Particular examples include the divergence of the skeletogenic mesenchyme from the small micromere lineages (of which classical authors were unaware) at 5th cleavage; the divergence of ectoderm vs. vegetal plate lineages at 6th cleavage (i.e. the veg1veg2 separation); and the oral vs. aboral separations in the VL and NL lineages (see Fig. 1). These demarcations, which account for the lateral ‘bulge’ in aboral ectoderm territories shown in Fig. 1, and which could not have affected the conceptions of classical authors since these lineage relations were only recently clarified, do not immediately lend themselves to an interpretation based on the shapes of axially oriented gradients.

Since the cell boundaries demarcate the domains of cell fate in all of these cases, the cell fate geometry is much more easily accommodated by a process in which the cell boundaries perse participate, e.g. as sites where are located receptors for inducing ligands, (e) Direct studies of the effect of cell interactions on expression of various molecular markers in cultures of dissociated embryo cells show that contact between cleavage stage blastomeres decisively influences gene expression (except in the skeletogenic mesenchyme), including lineage-specific gene expression (see above; D. L. Hurley, L. M. Anger & R. C. Angerer, pers. commun.; L. Stephens, T. Kitajima & F. Witt, pers. commun.). Finally, perhaps a prejudice rather than an argument, Hörstadius’ (and others’) application of gradient theory to his own experiments leads to ‘explanatory’ concepts that are not easily put to scientific test, such as ‘the battle between animal and vegetal forces… the struggle and defeat of vegetal power,’ ‘regulation towards harmony,’ etc. On the other hand, cell-to-cell inductive system suffices as an explanatory framework for the experimental results (Davidson, 1986, pp. 501-503; Wilt, 1987) and, as proposed below, can potentially be applied to cases of regulative respecification in this embryo.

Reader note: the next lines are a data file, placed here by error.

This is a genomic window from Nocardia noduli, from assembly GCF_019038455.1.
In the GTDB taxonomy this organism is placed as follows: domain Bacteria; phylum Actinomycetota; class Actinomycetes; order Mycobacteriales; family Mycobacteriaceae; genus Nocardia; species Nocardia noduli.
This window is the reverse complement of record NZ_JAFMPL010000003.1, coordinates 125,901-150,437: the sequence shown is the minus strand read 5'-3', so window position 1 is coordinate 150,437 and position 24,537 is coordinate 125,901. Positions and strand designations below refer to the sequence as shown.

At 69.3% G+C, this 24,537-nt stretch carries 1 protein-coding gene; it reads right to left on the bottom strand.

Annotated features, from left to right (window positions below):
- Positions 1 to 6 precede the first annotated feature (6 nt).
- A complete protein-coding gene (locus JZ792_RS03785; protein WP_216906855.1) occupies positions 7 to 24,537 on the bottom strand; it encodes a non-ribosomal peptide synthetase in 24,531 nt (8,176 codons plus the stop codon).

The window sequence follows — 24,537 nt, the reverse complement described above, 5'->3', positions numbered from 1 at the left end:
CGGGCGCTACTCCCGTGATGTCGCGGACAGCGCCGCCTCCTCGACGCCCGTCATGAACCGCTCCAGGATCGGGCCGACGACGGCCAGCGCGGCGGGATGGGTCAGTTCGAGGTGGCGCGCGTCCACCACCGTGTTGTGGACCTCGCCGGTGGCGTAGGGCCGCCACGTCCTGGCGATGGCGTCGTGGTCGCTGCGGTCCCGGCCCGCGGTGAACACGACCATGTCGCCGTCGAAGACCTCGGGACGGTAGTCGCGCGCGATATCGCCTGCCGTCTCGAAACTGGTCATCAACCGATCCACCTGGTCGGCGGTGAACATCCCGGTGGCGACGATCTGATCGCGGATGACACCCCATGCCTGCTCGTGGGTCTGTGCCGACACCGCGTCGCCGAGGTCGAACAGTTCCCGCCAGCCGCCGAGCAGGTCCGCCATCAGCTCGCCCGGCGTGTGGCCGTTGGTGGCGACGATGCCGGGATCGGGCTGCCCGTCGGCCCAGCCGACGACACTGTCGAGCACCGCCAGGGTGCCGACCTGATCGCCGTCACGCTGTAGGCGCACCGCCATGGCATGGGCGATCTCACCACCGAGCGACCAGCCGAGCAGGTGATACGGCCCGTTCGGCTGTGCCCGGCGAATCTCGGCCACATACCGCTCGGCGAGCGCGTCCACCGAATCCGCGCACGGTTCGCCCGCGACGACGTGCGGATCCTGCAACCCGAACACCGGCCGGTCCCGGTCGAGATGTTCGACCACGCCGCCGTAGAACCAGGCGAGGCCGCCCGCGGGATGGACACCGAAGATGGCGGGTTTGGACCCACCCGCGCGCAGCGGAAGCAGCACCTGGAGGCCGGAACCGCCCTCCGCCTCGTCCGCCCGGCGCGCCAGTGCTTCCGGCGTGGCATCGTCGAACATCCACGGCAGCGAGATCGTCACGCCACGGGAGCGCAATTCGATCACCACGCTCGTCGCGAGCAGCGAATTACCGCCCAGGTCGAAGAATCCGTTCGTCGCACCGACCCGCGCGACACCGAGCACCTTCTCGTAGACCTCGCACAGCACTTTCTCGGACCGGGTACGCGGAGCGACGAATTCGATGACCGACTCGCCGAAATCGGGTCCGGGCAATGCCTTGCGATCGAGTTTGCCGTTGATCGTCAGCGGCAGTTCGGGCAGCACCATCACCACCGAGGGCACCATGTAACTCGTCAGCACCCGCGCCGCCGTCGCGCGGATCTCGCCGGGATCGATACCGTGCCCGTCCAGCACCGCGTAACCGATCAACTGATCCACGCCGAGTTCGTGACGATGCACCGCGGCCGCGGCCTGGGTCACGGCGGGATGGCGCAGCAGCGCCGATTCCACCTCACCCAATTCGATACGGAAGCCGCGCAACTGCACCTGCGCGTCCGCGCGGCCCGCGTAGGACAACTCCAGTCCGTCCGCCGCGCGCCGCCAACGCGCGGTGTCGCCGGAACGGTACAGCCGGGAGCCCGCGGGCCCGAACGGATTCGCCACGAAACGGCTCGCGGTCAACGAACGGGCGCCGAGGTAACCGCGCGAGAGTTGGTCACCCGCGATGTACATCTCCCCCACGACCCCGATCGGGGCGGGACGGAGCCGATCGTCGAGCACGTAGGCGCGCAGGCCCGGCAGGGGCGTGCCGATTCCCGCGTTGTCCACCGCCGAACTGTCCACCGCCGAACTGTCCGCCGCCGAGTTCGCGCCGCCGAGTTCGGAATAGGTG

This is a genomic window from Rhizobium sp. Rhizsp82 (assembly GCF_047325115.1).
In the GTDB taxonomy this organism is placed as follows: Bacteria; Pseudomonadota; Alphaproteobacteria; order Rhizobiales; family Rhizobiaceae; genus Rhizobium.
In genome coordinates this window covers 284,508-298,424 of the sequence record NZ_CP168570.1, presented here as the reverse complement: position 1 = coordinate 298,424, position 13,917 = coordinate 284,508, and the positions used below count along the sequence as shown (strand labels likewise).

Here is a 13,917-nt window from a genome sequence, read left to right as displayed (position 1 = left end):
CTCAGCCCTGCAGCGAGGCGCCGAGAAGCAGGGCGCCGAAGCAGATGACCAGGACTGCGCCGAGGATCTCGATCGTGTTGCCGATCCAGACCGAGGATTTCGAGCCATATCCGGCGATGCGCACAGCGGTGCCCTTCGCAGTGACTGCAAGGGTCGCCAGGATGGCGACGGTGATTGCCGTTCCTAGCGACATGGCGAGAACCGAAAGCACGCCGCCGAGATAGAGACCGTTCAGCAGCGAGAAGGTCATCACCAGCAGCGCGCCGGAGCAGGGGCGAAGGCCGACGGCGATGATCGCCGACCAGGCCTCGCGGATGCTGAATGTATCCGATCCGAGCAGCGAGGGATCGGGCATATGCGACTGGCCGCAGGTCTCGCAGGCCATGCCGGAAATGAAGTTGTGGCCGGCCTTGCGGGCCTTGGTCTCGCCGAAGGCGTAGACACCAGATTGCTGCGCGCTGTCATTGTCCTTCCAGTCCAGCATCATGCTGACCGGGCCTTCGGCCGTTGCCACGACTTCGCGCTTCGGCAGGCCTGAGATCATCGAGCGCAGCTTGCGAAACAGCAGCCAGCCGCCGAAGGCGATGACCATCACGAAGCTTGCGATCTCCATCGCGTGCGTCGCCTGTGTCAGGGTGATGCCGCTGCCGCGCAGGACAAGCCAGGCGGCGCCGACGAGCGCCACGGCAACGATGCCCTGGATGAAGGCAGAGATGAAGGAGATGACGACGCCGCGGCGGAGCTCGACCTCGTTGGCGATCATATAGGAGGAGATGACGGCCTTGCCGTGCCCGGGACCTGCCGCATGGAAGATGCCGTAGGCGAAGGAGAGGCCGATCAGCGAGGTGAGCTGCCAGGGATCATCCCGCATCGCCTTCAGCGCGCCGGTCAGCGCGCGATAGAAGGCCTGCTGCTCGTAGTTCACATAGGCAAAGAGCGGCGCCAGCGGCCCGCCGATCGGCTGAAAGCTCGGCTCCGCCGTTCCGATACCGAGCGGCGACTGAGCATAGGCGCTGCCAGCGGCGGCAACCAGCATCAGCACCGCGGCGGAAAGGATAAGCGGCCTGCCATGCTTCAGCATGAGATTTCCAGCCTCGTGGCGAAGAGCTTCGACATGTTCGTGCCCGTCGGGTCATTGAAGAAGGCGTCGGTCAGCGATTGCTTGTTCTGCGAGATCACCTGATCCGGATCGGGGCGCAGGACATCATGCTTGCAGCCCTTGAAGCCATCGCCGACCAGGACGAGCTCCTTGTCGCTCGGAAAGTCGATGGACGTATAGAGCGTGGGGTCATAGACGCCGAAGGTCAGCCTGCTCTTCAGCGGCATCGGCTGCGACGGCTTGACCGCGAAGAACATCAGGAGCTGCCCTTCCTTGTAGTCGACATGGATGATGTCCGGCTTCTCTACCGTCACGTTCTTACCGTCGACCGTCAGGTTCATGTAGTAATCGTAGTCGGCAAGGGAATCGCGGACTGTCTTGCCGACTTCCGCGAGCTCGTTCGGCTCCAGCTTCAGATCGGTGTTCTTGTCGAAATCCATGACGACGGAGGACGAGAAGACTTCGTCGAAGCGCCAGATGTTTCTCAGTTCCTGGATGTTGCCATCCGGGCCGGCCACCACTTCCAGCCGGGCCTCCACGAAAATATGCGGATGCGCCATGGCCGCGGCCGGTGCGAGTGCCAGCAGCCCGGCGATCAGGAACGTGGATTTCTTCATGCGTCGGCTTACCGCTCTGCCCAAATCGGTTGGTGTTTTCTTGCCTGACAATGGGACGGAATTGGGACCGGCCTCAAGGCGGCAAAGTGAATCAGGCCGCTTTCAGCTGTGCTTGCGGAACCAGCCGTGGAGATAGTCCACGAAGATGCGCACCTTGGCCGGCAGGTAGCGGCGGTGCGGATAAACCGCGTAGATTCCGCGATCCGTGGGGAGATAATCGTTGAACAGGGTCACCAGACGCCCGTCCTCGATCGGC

The development of the oral-aboral (O–Ab) axis provides additional insight. There is no reliable evidence whatsoever that the second axis is preorganized in the unfertilized egg as is the A–V axis. Were there even a ‘tendency’ toward such a preorganization in the unfertilized egg it must be so labile that it can easily be reversed by exactly the same sorts of experimental operations that demonstrate the complete stability of the primordial A–V axis. For example, meridional partial or fused embryos from early to late cleavage stages all can respecify the O–Ab axis and form complete pluteus larvae (many examples are reviewed by Hörstadius, 1973, pp. 96-102), while transverse partial embryos never accomplish respecification of the A–V axis. Nor can the latter be disturbed even by centrifugation that redistributes visible cytoplasmic or-ganelles (Morgan & Spooner, 1909; Hörstadius, 1973, pp. 81-84). Yet Czihak (1963) showed that by 3rd cleavage (in undisturbed embryos) the future oral pole of the O–Ab axis is already marked by a cytoplasmic polarization that can be identified by redox stains, and the fluoresceinated dextran lineage studies of Cameron et al. (1987) demonstrate that the polar animal half blastomeres of the 8-cell embryo in this axis are clonal founder cells, respectively giving rise exclusively to oral and aboral ectoderm. Recent experiments of R. A. Cameron et al. (unpublished) in which one blastomere of 2-cell embryos is labelled with a fluorescent lineage tracer show that in at least 90% of cases the O–Ab axis is formed about 45° counterclockwise from the plane of 1st cleavage (as viewed from the animal pole). Many classical studies show that the sperm may enter anywhere with respect to the O–Ab axis (reviewed by Hörstadius, 1973, p. 96; Schatten, 1982), and hence this relation between the plane of first cleavage and the O–Ab axis is the earliest indication of a possible causal process. That is, the cleavage plane per se or the cytoskeletal asymmetry that positions it, might also locate and orient the cytoplasmic polarization that begins the process of O–Ab axis specification. In any case, by the second cleavage, which is orthogonal to the first and is also vertical, the polar oral and aboral domains of the second axis are established. Fig. 1 shows how progressive separation of oral and aboral domains occurs in the progeny of the lateral NL and VL cells during the next several cleavages. Since all of this can be repeated anew in, for example, the four blastomeres of a dissociated 2nd cleavage embryo, or in fused meridional half embryos, it is clear that, first, the initial polarization is labile and can be reestablished and, second, the polar cells of the newly defined O–Ab axis must then be able to respecify their own lateral neighbours. Thus, whereas the initial polarization in the A–V axis is accomplished during oogenesis, that of the O–Ab axis occurs after fertilization, but in both axes the functional identity of many of the founder cells formed during cleavage seems obviously to depend on intercellular inductive interactions.